Tuesday, December 15, 2009

On My Knees… and Plushenko’s Knees, and Shabalin’s Knees…

Fortunate soul that I am, I was a grown woman before I ever found myself sitting in a hospital awaiting surgery. But ten years ago, there I sat—anxiously awaiting a “scope” on my knee with the following ideas churning through my brain:

--Will this hurt as bad after surgery as it does right now?
--I’m a terrible sleeper; will the anesthesiologist really be able to “knock me out”? And if he does, what if I wake up while they’re still sucking stray cartilage out of my body?
--Does this surgery officially make me an athlete like everyone else in my family that has knee trouble?

I was still skating weekly back then—nothing fancy, but I quietly hoped my scope could be attributed to hundreds of sit spins in my lifetime. It seemed more glamorous than saying I’d spent too much time on the Stairmaster in the early 90s… even though it happened to be true, and was in all likelihood a bigger contributor than the skating.

For what it’s worth, I learned plenty of lessons about myself as I got back up to speed in the weeks that followed. Among them:

--I can never develop an addiction to Vicodin—I was sick to my stomach soon after taking my first post-surgery dose.
--Me and crutches don’t mix. In short? They suck.
--Hospitals charge something like $12 a roll for extra-wide Ace bandages. (This is probably common knowledge, but as I said at the top, I’m a fortunate soul and hadn’t spent much time in medical facilities at that point)

But of course the most important lesson: RESPECT YOUR KNEES.

As that Baz Luhrman ditty about sunscreen famously told us about a decade ago—coincidentally, around the same time as my scope-- “you’ll miss them when they’re gone.” Ah, how true. In the days leading up to surgery I was hobbling around like an injured monster in a horror flick, yearning for the days when I could bend down to tie my shoes normally again. I thought of two of my brothers (and maybe a sister too?), all athletes of some kind, all having undergone surgery themselves. I thought of my dad, an all-around jock back in the day, with the long surgical scar on one knee that I used to trace with my finger when he was sitting around in shorts watching TV.

I think of all of that nowadays too, as I carefully pace my daily exercise in efforts to keep my knees from hurting. But since hearing about His Evgeniness and how
his knee problems have returned, and why they’ve returned…(hint: as you might have already read, Plushy is reportedly practicing quad/quad and triple axel/quad combos to give himself even more of a competitive edge.)

… I have to ask, in all honesty: Dude, have you lost your mind? You have Olympic silver, Olympic gold, and a string of World titles. Is it really worth pounding your joints into a creaky, aching mess for the rest of your life? (And, um, wouldn’t it be kinder to your body—and the skating world—if you’d pour some of that energy into the footwork and spins you claim you heard “whispers” about?)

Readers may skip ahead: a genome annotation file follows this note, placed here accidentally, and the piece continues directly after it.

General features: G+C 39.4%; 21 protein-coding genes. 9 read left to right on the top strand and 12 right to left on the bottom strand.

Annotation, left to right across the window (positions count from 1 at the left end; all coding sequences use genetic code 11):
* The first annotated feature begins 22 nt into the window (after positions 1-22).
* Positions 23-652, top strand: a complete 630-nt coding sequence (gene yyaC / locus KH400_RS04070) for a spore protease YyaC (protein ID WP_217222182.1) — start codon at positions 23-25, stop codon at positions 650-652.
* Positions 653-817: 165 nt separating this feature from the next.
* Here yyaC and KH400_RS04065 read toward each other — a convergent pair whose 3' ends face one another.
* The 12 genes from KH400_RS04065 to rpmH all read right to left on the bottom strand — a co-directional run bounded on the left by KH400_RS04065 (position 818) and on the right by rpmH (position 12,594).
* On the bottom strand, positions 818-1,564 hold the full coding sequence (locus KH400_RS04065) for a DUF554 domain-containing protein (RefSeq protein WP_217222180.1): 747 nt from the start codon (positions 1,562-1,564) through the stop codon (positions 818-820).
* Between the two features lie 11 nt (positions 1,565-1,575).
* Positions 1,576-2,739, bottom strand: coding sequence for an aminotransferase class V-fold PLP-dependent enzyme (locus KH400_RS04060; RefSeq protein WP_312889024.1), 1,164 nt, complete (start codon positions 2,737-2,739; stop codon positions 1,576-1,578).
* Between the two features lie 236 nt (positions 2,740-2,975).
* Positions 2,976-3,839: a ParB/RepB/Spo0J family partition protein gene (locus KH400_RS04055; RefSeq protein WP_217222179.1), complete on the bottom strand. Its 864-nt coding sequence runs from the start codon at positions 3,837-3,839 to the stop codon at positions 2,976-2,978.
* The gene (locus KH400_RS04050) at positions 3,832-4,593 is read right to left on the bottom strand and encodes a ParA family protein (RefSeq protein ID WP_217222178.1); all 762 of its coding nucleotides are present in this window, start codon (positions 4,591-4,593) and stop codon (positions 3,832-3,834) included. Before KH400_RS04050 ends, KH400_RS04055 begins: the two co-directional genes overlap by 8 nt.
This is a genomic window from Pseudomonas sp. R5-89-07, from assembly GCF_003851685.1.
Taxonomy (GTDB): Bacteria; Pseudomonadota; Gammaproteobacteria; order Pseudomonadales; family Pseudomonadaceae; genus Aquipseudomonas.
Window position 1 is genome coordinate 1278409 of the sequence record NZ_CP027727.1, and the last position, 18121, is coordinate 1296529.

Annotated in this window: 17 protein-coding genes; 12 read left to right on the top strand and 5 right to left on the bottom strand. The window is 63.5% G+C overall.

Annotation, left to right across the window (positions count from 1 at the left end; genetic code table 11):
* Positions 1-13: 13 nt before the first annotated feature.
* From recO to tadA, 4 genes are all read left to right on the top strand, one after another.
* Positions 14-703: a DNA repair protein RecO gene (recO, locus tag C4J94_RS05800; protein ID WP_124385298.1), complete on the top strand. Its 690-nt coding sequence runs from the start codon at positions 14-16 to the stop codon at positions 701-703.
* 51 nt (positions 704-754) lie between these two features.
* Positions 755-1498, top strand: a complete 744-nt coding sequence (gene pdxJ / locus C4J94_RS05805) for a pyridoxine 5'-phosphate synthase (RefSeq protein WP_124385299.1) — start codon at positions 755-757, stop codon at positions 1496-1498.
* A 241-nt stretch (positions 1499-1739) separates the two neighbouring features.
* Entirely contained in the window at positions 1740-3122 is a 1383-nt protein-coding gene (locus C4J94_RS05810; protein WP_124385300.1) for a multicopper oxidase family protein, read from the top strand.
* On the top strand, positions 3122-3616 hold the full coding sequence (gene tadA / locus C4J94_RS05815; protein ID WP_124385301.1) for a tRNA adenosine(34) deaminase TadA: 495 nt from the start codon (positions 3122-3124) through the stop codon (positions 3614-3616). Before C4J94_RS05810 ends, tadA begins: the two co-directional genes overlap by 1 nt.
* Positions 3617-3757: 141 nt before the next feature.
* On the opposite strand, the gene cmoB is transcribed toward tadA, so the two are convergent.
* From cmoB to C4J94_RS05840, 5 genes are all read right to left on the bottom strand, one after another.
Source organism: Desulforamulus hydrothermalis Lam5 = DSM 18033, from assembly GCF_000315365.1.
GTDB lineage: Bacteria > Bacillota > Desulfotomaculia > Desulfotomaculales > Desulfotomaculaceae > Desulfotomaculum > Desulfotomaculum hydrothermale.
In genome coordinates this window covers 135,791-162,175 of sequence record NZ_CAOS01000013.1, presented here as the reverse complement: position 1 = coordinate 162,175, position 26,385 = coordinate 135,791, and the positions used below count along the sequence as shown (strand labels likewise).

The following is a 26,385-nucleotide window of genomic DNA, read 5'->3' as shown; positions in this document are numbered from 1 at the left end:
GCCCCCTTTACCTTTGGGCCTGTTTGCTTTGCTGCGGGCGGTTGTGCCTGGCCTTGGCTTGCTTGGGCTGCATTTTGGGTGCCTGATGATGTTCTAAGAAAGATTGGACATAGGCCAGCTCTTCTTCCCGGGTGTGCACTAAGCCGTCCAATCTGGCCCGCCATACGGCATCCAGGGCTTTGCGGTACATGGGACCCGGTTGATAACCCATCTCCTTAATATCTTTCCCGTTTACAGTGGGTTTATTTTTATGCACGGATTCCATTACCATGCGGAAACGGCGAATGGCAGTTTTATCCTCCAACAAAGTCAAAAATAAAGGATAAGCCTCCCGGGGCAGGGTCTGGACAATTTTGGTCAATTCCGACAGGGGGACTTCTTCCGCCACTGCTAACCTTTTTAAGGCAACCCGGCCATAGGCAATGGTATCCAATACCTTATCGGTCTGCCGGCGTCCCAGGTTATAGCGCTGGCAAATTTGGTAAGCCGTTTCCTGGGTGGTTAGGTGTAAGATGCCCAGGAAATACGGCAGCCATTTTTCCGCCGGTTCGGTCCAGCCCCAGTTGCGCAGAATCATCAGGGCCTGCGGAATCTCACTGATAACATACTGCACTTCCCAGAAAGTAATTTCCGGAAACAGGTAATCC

And I perpetually think of Maxim Shabalin (of the world champion ice dance team Domnina/Shabalin), and how he continues to suffer from chronic knee pain, and probably has no business continuing to compete… but whether it’s pressure from the Powers That Be for his skating federation, or his own determination, he’s surely training as hard for the Olympics as he possibly can. His motivation is a bit plainer to see; they’ve only got one World title to show for their trouble thus far. But good Lord, where do you draw the line between gutsiness and simple common sense?

True, I have no real interest in seeing either of these guys in Vancouver anyway. I admit that. But I have one other name that comes to mind with all of this; an American, still-young woman by the name of Tara Lipinski. It wasn’t her knees that gave her trouble, it was her hips—one hip in particular, messed up so badly by repetitive jumping passes at age 18, two years after her Olympic victory, she was having the kind of surgery usually reserved for women over the age of 70. To my knowledge, she hasn’t been able to skate professionally in seven years. Julia Sebestyen and Fumie Suguri are older than her… and are still competing!

Whether it was “worth it” or not could probably be debated for hours. The fact that it’s heartbreaking, sad, and could have been prevented… not so much.

What price glory?

An old question, but I guess that’s all I’m really asking.

A 2002 Ice Wars appearance by Lipinski— her last time on that once-annual event—is the
Clip of the Day.


Katrina said...

Tara's problems are the reason that I'm extremely in favor of the age rule both in gymnastics and figure skating. Don't push the athletes. I understand that especially with the women in gymnastics there is a time issue but there are definitely ways to train.

Good write!

Sharon said...

Good post, Kelli, you raised some excellent points. I'm not an athlete but 20 years of nursing and I found myself under the knife in October for a torn meniscus. My knees are a disaster right now and I don't imagine they are going to improve a whole lot. I plan to treat them with care since I still have more years of work ahead! I know it's a hard reality to face but trouble with your joints really becomes a lifelong struggle and some of these athletes need to take a good hard look at what they are doing and decide what is truly the right course.

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